How does one actually turn everything I’ve been saying into a course that can be taught? We already have examples of this working, whether in the performance/competency based models found in medical schools around the world or whether in mastery learning based approaches where do not measure anything except whether a student has demonstrated sufficient knowledge or skill to show an appropriate level of mastery.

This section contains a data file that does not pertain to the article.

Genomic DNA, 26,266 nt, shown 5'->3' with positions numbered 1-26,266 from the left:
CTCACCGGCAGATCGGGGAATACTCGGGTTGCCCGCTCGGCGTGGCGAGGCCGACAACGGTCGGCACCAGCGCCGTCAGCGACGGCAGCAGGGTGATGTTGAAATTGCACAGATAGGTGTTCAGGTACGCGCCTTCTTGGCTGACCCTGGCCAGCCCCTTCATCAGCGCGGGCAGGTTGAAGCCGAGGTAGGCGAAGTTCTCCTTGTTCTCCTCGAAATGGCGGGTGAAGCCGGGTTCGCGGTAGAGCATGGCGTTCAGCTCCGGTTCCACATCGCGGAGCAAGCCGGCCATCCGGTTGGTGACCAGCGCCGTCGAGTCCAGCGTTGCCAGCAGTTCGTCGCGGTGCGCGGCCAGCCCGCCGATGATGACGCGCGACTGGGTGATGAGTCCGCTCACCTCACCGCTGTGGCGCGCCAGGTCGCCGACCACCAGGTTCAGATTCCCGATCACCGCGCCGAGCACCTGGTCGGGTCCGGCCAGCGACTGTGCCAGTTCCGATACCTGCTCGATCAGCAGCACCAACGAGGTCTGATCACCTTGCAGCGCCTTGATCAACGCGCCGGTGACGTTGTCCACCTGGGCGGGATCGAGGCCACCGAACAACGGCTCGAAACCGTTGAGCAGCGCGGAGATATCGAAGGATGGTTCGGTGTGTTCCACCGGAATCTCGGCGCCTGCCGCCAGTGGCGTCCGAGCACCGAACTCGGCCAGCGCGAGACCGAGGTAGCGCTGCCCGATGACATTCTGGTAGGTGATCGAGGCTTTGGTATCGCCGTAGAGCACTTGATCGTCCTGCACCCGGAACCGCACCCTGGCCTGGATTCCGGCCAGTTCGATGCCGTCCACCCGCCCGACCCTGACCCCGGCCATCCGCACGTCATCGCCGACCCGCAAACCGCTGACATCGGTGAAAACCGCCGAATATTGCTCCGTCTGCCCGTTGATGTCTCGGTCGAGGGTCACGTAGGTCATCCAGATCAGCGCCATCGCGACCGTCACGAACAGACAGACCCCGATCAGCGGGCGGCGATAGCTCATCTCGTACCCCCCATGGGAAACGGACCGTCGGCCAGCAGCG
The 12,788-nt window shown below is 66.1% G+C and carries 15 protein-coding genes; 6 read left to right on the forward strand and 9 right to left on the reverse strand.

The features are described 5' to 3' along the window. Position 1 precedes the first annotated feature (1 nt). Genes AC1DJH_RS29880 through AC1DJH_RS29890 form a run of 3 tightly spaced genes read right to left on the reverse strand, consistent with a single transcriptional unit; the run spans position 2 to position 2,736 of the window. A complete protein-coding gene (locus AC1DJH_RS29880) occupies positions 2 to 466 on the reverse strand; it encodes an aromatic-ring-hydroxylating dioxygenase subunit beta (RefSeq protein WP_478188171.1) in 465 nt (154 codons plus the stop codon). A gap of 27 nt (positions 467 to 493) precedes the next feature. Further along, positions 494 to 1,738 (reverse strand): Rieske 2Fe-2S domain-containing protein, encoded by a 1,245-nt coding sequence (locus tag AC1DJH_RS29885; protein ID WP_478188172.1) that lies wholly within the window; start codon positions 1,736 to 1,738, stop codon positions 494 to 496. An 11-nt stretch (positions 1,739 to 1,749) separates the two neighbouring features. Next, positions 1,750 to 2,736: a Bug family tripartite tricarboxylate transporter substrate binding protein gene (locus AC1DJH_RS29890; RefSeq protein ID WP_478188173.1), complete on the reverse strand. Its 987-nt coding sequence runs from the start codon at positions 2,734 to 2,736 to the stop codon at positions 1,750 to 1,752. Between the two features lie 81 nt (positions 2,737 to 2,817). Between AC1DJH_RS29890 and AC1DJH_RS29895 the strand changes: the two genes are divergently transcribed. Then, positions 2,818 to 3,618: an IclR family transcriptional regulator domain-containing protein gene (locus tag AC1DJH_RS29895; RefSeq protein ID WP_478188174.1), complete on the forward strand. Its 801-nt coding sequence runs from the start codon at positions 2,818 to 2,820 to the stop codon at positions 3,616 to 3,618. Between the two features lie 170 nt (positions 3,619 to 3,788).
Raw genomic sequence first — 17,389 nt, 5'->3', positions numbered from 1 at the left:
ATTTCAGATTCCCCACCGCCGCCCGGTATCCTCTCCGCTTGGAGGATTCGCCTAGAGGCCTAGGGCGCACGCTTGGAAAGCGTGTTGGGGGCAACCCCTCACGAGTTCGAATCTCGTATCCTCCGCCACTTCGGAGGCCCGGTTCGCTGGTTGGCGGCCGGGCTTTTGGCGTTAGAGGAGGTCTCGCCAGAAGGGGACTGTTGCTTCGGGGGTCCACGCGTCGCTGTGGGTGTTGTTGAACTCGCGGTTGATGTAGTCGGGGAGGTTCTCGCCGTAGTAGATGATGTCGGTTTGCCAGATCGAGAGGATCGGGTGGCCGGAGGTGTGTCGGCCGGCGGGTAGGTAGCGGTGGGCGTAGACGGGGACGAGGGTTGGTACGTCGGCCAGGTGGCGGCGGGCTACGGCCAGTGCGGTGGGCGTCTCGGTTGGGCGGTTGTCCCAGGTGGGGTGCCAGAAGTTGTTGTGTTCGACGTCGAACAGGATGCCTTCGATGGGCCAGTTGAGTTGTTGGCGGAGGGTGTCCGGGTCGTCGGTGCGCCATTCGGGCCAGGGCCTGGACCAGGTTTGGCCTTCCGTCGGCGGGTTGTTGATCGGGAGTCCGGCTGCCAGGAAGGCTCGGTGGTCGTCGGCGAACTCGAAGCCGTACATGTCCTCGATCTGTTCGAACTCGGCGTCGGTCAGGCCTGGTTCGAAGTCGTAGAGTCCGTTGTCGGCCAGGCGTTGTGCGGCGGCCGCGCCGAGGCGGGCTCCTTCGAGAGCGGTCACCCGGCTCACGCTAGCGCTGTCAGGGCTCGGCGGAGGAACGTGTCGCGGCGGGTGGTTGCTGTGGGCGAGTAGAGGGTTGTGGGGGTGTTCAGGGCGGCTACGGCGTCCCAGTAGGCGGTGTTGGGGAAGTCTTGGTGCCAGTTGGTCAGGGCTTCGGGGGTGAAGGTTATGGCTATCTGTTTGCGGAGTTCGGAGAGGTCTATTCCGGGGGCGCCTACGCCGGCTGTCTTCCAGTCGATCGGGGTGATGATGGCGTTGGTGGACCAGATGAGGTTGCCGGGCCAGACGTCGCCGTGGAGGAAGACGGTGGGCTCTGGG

An absence of grades, or student control over their grades, is not as uncommon as many people think. MIT in the United States give students their entire first semester with no grades more specific than pass or fail. This is a deliberate decision to ease the transition of students who have gone from being leaders at their own schools to the compressed scale of MIT. Why compressed? If we were to assess all school students then we would need a scale that could measure all levels of ability, from ‘not making any progress at school’ to ‘transcendent’. The tertiary entry band is somewhere between ‘passing school studies’ to ‘transcendent’ and, depending upon the college that you enter, can shift higher and higher as your target institution becomes more exclusive. If you look at the MIT entry requirements, they are a little coy for ‘per student’ adjustments, but when the 75th percentile for the SAT components is 800, 790, 790, and 800,800,800 would be perfect, we can see that any arguments on how demotivating simple pass/fail grades must be for excellent students have not just withered, they have caught fire and the ash has blown away. When the target is MIT, it appears the freshmen get their head around a system that is even simpler than Rapaport’s.